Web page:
Early on in his career, alto saxophonist Ornette Coleman, recorded an album entitled, The
Shape of Jazz To Come. It might have seemed like an expression of youthful arrogance -
Coleman was 29 at the time - but actually, the title was prophetic. Coleman is the creator of a concept
of music called "harmolodic," a musical form which is equally applicable as a life philosophy. The
richness of harmolodics derives from the unique interaction between the players. Breaking out of the
prison bars of rigid meters and conventional harmonic or structural expectations, harmolodic musicians
improvise equally together in what Coleman calls compositional improvisation, while always keeping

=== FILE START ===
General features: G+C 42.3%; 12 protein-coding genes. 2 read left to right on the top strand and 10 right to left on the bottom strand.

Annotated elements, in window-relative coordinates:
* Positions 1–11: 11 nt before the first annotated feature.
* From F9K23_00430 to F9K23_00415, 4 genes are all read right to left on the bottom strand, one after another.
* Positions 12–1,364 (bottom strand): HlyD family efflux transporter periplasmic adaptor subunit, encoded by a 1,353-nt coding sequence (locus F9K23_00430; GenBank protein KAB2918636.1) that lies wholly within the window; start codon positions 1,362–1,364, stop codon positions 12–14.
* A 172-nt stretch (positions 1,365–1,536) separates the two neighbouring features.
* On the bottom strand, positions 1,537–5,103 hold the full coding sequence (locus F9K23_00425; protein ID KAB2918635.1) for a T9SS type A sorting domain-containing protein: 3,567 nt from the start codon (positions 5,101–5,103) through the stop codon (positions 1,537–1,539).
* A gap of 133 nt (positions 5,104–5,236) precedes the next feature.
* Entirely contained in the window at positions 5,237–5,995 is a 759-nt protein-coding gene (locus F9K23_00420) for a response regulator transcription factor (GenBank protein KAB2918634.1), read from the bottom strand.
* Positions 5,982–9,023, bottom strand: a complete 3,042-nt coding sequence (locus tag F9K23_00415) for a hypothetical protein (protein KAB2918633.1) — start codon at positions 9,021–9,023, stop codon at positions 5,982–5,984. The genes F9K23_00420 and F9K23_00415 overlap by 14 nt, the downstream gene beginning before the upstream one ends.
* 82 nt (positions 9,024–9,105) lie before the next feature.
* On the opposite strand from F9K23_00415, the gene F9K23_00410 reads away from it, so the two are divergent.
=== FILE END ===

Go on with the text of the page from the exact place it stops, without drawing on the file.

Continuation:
deeply in tune with the flow, direction and needs of their fellow players. In this process, harmony
becomes melody becomes harmony. Ornette describes it as "Removing the caste system from sound."
On a broader level, harmolodics equates with the freedom to be as you please, as long as you listen to
others and work with them to develop your own individual harmony.